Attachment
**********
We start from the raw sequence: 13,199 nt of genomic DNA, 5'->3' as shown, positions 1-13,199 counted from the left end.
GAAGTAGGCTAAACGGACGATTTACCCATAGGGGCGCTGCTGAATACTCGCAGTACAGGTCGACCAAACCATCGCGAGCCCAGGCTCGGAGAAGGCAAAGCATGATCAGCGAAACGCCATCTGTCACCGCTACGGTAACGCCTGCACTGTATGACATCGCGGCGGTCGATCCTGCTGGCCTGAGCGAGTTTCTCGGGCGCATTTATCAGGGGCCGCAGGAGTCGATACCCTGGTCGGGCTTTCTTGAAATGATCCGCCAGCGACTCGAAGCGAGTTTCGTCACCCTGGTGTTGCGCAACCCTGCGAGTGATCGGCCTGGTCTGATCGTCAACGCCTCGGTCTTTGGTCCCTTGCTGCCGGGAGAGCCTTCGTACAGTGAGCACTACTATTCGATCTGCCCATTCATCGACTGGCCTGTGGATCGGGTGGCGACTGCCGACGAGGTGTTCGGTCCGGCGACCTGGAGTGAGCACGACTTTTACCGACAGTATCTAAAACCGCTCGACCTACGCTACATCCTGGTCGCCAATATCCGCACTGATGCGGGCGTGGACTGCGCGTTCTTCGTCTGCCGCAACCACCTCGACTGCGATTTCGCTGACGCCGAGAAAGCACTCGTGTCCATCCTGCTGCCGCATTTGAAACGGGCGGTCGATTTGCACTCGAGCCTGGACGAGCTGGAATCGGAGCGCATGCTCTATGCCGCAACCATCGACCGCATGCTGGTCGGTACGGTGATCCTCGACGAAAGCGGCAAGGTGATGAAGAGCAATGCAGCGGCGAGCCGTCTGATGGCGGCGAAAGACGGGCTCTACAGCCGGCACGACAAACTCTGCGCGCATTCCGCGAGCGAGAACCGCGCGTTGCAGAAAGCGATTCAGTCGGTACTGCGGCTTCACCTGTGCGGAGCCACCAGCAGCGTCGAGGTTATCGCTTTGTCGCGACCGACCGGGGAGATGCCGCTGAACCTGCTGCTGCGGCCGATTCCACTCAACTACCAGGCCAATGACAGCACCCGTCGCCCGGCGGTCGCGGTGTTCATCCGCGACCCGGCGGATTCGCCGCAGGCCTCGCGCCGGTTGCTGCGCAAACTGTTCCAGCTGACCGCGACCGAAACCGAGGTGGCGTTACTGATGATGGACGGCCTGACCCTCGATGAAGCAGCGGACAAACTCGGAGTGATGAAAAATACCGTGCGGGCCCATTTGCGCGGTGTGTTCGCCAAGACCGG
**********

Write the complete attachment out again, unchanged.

We start from the raw sequence: 13,199 nt of genomic DNA, 5'->3' as shown, positions 1-13,199 counted from the left end.
GAAGTAGGCTAAACGGACGATTTACCCATAGGGGCGCTGCTGAATACTCGCAGTACAGGTCGACCAAACCATCGCGAGCCCAGGCTCGGAGAAGGCAAAGCATGATCAGCGAAACGCCATCTGTCACCGCTACGGTAACGCCTGCACTGTATGACATCGCGGCGGTCGATCCTGCTGGCCTGAGCGAGTTTCTCGGGCGCATTTATCAGGGGCCGCAGGAGTCGATACCCTGGTCGGGCTTTCTTGAAATGATCCGCCAGCGACTCGAAGCGAGTTTCGTCACCCTGGTGTTGCGCAACCCTGCGAGTGATCGGCCTGGTCTGATCGTCAACGCCTCGGTCTTTGGTCCCTTGCTGCCGGGAGAGCCTTCGTACAGTGAGCACTACTATTCGATCTGCCCATTCATCGACTGGCCTGTGGATCGGGTGGCGACTGCCGACGAGGTGTTCGGTCCGGCGACCTGGAGTGAGCACGACTTTTACCGACAGTATCTAAAACCGCTCGACCTACGCTACATCCTGGTCGCCAATATCCGCACTGATGCGGGCGTGGACTGCGCGTTCTTCGTCTGCCGCAACCACCTCGACTGCGATTTCGCTGACGCCGAGAAAGCACTCGTGTCCATCCTGCTGCCGCATTTGAAACGGGCGGTCGATTTGCACTCGAGCCTGGACGAGCTGGAATCGGAGCGCATGCTCTATGCCGCAACCATCGACCGCATGCTGGTCGGTACGGTGATCCTCGACGAAAGCGGCAAGGTGATGAAGAGCAATGCAGCGGCGAGCCGTCTGATGGCGGCGAAAGACGGGCTCTACAGCCGGCACGACAAACTCTGCGCGCATTCCGCGAGCGAGAACCGCGCGTTGCAGAAAGCGATTCAGTCGGTACTGCGGCTTCACCTGTGCGGAGCCACCAGCAGCGTCGAGGTTATCGCTTTGTCGCGACCGACCGGGGAGATGCCGCTGAACCTGCTGCTGCGGCCGATTCCACTCAACTACCAGGCCAATGACAGCACCCGTCGCCCGGCGGTCGCGGTGTTCATCCGCGACCCGGCGGATTCGCCGCAGGCCTCGCGCCGGTTGCTGCGCAAACTGTTCCAGCTGACCGCGACCGAAACCGAGGTGGCGTTACTGATGATGGACGGCCTGACCCTCGATGAAGCAGCGGACAAACTCGGAGTGATGAAAAATACCGTGCGGGCCCATTTGCGCGGTGTGTTCGCCAAGACCGG